There is one thing that all RV mattresses have in common - a limited lifespan. Though some RV mattresses tend to last longer than others (due to their materials, construction, level of use, etc.), there are many things you can do to maintain your mattress and even prolong its lifespan. If you want to get the most out of your RV mattress, you’ve got to take calculated steps to combat the wear and tear your mattress will take on as you explore the world in your RV. And in this article, we’ll help you out with that. Keep reading for some expert tips for maintaining and prolonging the lifespan of your RV mattress.
How to Maintain an RV Mattress to Make it Last
If you want to make your RV mattress last, regular maintenance is key. Those who forego maintenance are practically guaranteed to have to replace their mattress sooner than they would if they’d properly cared for it. If you don’t like the idea of ending up in that situation, we urge you to get to work. Here’s how to maintain your RV mattress.
Keep Your RV Mattress Clean
Despite your best efforts to keep your mattress clean, the dirt, debris, dust, dust mites, and dead skin will come. All of these can shorten your mattress’s usable life, so regular mattress cleaning is essential for preserving your mattress’s longevity.
You don’t have to do a deep clean on your mattress every day, unless you’ll be slinging mud onto it every morning. But you’ll want to spot clean it every time it gets visibly soiled to prevent permanent stains or damage. Other than that, you should clean your mattress every 6 months.
How to Clean Your RV Mattress
How you clean your RV mattress is perhaps more important than how often you do it. Here, we’ll tell you exactly how to clean your RV mattress without a ton of frustration or wasted time. Let’s get right into it!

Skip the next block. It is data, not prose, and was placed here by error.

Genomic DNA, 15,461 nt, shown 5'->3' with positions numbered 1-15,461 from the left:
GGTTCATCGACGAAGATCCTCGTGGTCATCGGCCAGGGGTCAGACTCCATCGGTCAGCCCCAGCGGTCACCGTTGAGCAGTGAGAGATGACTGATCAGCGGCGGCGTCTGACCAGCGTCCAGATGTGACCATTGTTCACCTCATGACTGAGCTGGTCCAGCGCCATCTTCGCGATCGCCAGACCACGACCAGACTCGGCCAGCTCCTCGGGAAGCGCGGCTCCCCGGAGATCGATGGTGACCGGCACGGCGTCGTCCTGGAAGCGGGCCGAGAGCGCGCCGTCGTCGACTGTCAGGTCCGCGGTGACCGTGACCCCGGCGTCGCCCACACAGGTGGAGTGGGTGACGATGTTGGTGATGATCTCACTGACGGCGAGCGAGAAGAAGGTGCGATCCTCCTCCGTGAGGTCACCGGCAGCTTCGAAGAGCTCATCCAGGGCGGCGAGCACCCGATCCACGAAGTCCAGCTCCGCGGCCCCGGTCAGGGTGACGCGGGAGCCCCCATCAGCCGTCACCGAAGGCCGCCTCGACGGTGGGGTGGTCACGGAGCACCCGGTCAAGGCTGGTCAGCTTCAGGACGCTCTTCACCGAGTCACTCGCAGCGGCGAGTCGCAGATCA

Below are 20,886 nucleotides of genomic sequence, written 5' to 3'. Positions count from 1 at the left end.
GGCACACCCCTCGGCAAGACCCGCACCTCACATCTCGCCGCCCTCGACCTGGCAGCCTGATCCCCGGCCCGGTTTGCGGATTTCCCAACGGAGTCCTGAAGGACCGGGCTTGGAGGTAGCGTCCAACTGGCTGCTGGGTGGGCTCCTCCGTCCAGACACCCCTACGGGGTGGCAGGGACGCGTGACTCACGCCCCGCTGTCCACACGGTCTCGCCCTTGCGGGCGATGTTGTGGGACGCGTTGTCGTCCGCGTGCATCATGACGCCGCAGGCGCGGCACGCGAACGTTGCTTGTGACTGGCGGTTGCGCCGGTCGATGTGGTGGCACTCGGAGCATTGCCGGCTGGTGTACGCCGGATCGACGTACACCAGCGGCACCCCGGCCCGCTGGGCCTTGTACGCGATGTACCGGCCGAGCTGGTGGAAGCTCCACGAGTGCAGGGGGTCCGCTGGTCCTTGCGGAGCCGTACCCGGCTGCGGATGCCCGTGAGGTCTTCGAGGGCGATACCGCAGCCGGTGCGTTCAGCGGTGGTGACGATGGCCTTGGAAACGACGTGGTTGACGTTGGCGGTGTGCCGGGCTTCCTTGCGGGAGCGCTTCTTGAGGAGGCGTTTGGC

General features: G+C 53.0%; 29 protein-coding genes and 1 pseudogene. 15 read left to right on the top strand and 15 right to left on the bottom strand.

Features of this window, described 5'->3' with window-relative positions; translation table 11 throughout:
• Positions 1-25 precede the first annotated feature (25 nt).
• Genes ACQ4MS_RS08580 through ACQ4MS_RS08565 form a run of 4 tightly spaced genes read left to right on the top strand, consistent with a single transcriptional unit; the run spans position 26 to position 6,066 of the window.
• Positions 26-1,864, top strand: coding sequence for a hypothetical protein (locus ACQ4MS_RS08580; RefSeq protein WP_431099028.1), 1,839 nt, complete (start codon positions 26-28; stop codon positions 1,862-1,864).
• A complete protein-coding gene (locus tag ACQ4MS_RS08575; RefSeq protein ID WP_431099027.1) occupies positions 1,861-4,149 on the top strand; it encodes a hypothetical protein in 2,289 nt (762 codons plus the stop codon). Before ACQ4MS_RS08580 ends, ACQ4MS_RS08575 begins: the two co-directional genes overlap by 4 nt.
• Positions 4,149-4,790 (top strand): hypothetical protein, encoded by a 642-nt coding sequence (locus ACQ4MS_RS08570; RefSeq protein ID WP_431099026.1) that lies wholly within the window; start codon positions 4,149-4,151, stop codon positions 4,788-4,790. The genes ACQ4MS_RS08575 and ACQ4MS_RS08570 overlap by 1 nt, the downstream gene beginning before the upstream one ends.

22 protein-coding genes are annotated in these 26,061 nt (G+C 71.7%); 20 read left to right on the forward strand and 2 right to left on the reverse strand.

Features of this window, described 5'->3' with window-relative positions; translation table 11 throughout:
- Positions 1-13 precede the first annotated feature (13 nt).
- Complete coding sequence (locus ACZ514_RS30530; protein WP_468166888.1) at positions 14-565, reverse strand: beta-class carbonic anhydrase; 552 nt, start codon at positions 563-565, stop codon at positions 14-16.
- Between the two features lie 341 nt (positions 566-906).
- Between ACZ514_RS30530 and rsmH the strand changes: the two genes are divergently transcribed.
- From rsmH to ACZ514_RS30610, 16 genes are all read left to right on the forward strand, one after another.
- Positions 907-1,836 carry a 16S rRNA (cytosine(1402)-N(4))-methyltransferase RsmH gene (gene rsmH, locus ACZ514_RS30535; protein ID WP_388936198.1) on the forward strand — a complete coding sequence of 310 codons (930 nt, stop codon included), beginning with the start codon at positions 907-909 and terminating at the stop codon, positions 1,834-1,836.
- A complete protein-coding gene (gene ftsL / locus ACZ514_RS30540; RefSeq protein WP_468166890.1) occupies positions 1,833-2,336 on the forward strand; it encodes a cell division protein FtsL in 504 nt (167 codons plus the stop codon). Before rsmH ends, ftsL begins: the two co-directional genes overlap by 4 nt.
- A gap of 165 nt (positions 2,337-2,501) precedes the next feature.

Strip the mattress. Take everything off of the mattress, including your comforter, sheets, pillows, and mattress cover (if you have one). Throw what you can in the washing machine. You’ll only be dealing with your actual mattress.
Get to vacuuming. Use a handheld vacuum (or a regular vacuum with a hose attachment) to remove any dust or debris from the surface of the mattress. Once you’re done with one side of the mattress, flip it over and vacuum the other side. If you want to deodorize the mattress as well, get yourself some baking soda and sprinkle it on the surface of the mattress. Vacuum the baking soda up after 15 minutes minimum.
Deep clean (for problem mattresses). This is an optional step, but you can do it if you notice any lingering stains or smells on the mattress. If you’re dealing with an offputting odor, you’ll need to treat the entire mattress with a handheld steamer. But if the problem is a lingering stain, you can focus the steamer only on the stain. For any stains that don’t respond to the steamer, you can use a commercial stain lifter for fabrics. It’ll have the cleansing power you need to get rid of just about any stain.
Disinfect the mattress. For another layer of cleanliness, you can take things a step further and disinfect the mattress. To disinfect a mattress, all you need to do is spray it down with a disinfectant. We urge you to avoid disinfectants that contain harsh ingredients, like bleach. These can degrade the mattress’s material and shorten its lifespan.
Dry the mattress. Once you’ve completed all the above steps, you’re ready to dry your mattress. This part is very important, as improper drying can lead to mold and mildew growth, both of which can lead to an unusable mattress. Here are a few drying options to choose from: